Feeding Guidelines for Infants and Young Toddlers, from RWJF
Healthy Eating Research, a national program of the Robert Wood Johnson Foundation, has published a report titled "Feeding Guidelines for Infants and Young Toddlers: A Responsive Parenting Approach." The guidelines in the report are based on current scientific evidence related to responsive parenting practices, and include specific information about breastfeeding and breast milk. The aim of the guidelines is to empower caregivers to address the nutrition and well-being of infants and toddlers by offering them healthier food and beverage options in response to their behavioral cues. The guidelines can be used by parents and caregivers in the home, as well as be applied in child-care settings where many infants and toddlers are served. The report is available in both English and Spanish.
News from the Field
Case Study on New York Breastfeeding Outcomes, from NICHQ
The National Institute for Children's Health Quality has published an article titled "New York Engages Partners to Improve Breastfeeding Outcomes." The article features a case study on NICHQ's partnership with the Bureau of Community Chronic Disease Prevention at the New York State Department of Health to develop and lead hospitals in a quality improvement initiative to increase exclusive breastfeeding rates. The post includes a description of NICHQ's approach as well as the positive results of the partnership.
State & Community News
Breastfeeding and Incarceration Toolkit, from Michigan
The Michigan Breastfeeding Network has published the new "Breastfeeding and Incarceration Toolkit" as part of the Breastfeeding Roadblock Kits series. The toolkit guides readers through the issues surrounding breastfeeding and incarceration. It includes template prison lactation policies, resources for incarcerated mothers and breastfeeding advocates, and a platform for sharing stories.
Collective Impact Connection
Webinar on Collaboration and Childhood Obesity, from NCCOR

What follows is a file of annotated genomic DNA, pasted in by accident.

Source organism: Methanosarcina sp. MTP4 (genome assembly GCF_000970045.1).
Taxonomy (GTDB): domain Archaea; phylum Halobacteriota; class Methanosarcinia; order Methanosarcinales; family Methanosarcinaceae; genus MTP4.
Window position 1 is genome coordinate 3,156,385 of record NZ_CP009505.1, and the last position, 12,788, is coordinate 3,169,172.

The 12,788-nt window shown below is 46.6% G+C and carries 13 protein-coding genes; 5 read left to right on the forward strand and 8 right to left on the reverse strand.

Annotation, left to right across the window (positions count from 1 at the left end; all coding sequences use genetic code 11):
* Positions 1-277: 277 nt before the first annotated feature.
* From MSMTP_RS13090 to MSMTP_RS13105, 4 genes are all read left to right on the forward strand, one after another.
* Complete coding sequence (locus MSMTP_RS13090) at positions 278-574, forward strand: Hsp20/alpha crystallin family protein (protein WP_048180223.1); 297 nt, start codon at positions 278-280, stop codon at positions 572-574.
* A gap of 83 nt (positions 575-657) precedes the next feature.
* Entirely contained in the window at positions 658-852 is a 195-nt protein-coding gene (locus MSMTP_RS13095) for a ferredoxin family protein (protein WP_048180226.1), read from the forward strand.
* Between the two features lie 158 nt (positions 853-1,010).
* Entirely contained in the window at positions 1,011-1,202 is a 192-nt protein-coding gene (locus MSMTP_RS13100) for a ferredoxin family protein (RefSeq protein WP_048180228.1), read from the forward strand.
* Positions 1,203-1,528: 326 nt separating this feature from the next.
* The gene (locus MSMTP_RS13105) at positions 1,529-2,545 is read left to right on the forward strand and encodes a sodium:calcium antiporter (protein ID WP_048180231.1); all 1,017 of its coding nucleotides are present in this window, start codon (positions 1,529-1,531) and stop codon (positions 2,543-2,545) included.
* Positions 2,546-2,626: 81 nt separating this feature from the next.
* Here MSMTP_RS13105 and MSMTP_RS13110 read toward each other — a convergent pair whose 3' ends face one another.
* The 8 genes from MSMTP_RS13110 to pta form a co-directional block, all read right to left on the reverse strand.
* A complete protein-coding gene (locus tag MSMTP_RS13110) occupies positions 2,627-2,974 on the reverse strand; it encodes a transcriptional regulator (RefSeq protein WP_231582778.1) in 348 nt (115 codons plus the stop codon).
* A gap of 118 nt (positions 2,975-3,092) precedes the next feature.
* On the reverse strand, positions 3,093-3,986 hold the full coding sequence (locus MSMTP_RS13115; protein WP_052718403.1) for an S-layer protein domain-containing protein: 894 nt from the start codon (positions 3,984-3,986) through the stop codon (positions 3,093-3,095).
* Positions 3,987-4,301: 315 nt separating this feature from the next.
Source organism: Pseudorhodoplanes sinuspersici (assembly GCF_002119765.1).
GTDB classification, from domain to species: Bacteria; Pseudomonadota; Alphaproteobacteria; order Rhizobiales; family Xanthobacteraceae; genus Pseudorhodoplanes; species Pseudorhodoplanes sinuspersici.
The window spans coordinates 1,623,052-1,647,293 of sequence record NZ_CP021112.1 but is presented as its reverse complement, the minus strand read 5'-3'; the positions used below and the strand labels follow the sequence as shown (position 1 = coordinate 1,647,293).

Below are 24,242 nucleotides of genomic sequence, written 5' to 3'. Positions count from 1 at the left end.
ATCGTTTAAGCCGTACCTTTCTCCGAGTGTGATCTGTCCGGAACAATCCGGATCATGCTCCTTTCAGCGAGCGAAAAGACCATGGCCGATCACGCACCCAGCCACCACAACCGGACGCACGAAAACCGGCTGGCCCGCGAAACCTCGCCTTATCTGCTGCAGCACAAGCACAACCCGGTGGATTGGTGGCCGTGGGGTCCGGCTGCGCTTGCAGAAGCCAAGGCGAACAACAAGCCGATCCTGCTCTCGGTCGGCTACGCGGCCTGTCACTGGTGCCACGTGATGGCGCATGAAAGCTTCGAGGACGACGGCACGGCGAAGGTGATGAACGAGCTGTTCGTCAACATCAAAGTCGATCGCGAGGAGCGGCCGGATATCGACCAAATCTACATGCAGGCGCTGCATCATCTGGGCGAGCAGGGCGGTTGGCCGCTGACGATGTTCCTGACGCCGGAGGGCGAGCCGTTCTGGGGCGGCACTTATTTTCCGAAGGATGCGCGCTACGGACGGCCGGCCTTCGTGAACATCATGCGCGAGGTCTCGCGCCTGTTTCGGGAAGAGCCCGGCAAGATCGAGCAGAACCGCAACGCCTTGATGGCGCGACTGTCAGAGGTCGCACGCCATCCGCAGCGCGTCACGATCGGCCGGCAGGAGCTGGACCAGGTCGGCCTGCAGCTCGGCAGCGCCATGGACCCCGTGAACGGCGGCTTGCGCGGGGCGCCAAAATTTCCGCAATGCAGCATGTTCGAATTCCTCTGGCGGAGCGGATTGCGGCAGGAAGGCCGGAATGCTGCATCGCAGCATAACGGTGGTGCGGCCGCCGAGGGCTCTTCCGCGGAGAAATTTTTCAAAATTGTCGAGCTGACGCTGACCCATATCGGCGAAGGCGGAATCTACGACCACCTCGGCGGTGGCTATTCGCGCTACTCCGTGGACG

Join the National Collaborative on Childhood Obesity Research on Thursday, March 29, from 2-3 p.m. ET for a webinar titled "Collaborating for Impact: Lessons Learned from NCCOR." Presented as part of NCCOR's Connect & Explore series, the webinar will highlight NCCOR's approach to building the field of childhood obesity research, showcase aspects of the collaborative model, and include a discussion on how to apply this approach to other complex public health problems.
Community Readiness Paper and Resources, from Tamarack
The Tamarack Institute has published a paper titled "Ready, Set, Go: Building Readiness for Collaborative and Community Impact." The paper explores community readiness from several different perspectives and is designed to help community change practitioners set in to place all the conditions required to move from idea to execution to impact. It also includes links to tools and resources to assess and build readiness for collaborative and community impact.
News & Views
Lactation Matters (ILCA blog): "Discussions with the WHO and UNICEF Regarding the Future of the Global Baby-Friendly Hospital Initiative"
New Haven Register: "Cut in payments for breast milk pumps concerns Connecticut moms, advocates"
Voices for Human Needs (CHN blog): "Child Care Advocates Deliver More Than 43,000 Petitions In Support Of Child Care For Working Families Act"